Protons do not typically precess in phase (i.e. they are not all at the same point of the precessing cycle at any given moment in time). The magnetization (p. 45) vector of each proton—that is, its magnetic strength in a particular direction—comprises two components: a longitudinal component parallel to the static field B0, and a transverse component, at right angles to the longitudinal (Figure 3.4).
The net magnetization of all protons in a given tissue sample is important for the MRI signal and can be expressed as the sum of all their transverse and longitudinal components. Out-of-phase protons have a net transverse magnetization of zero because the randomly directed signals cancel each other out. However, there are more parallel (ground state) than antiparallel (high energy) components, so the sum of the longitudinal components is not zero and adds up to a net longitudinal magnetization of a specific strength. Any sample of protons anywhere in the brain, placed in an MRI scanner with a static magnetic field B0, will have a net magnetization only along the direction of the static magnetic field. The strength of the net magnetization is determined by the number of parallel minus the number of antiparallel protons, as shown in Figure 3.5. (p. 46)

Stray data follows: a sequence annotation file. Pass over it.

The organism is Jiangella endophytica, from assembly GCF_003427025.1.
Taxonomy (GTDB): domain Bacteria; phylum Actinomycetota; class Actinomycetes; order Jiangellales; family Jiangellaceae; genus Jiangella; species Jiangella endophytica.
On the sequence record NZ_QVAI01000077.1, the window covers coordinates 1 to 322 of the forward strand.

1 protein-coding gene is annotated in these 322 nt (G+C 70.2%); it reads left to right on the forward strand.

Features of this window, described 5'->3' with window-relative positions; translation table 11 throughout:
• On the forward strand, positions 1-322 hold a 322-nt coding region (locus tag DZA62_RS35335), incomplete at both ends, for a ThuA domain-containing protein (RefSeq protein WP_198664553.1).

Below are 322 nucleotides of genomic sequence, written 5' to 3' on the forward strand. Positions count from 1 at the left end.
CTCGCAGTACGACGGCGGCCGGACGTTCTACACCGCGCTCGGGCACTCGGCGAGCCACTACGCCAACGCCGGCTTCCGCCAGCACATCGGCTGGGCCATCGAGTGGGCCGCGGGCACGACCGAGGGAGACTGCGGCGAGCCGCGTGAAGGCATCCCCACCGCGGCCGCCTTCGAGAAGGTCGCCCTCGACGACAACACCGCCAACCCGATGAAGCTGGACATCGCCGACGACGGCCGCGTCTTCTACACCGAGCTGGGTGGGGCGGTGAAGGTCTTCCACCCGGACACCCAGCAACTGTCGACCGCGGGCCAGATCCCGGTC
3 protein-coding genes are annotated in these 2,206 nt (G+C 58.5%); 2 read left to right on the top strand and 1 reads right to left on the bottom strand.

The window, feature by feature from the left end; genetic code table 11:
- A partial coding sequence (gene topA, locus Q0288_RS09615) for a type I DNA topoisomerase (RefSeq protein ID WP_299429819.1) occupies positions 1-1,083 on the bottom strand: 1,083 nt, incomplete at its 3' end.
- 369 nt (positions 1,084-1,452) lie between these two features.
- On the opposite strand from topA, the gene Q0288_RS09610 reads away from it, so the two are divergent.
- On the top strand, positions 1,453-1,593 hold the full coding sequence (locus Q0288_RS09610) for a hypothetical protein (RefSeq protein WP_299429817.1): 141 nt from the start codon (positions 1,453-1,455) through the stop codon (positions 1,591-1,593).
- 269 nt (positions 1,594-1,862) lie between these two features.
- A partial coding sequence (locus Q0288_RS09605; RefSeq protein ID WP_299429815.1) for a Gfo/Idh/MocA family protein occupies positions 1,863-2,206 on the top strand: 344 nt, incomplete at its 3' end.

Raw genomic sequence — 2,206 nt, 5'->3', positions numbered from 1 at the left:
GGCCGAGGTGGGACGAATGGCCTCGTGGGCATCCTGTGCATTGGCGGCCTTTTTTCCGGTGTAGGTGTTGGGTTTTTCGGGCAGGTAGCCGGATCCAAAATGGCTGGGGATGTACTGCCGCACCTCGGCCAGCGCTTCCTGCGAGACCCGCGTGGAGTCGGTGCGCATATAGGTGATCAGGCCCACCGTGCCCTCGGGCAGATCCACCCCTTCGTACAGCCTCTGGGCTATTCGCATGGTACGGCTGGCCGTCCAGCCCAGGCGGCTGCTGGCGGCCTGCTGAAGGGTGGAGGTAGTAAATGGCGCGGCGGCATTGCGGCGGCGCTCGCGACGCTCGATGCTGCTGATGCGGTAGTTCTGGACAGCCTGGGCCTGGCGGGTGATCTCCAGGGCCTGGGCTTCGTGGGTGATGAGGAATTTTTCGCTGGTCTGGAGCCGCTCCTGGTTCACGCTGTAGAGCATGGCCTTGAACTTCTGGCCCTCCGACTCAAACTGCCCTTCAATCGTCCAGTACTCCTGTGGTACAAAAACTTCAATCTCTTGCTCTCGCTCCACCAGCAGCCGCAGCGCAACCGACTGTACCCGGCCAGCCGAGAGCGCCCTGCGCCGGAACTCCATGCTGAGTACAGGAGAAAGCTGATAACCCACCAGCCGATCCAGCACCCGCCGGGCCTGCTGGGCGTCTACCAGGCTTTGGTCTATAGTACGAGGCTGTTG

To create a recordable MR signal, we utilize transmitter coils at 90 degrees to B0, which deliver an electromagnetic pulse resulting in an additional magnetic field B1 (figure 3.6). The additional field B1 is not static (like B0) but pulsates at a high frequency (radio frequency [RF]). For reasons that will become apparent later, this additional field B1 pulsates at the Larmor frequency, which for hydrogen protons in a 1.5 Tesla MR scanner is 63.9 MHz.
The RF pulse affects the spinning and precessing protons by adding energy to them such that parallel (ground state) protons jump to the antiparallel (high energy) state and begin to spin and precess in the antiparallel direction, with resulting overall reduction in longitudinal magnetization. Additionally, since the RF pulse is delivered at the same frequency as that of the precessing protons, it tends to force them to precess in phase, as shown in Figure 3.7.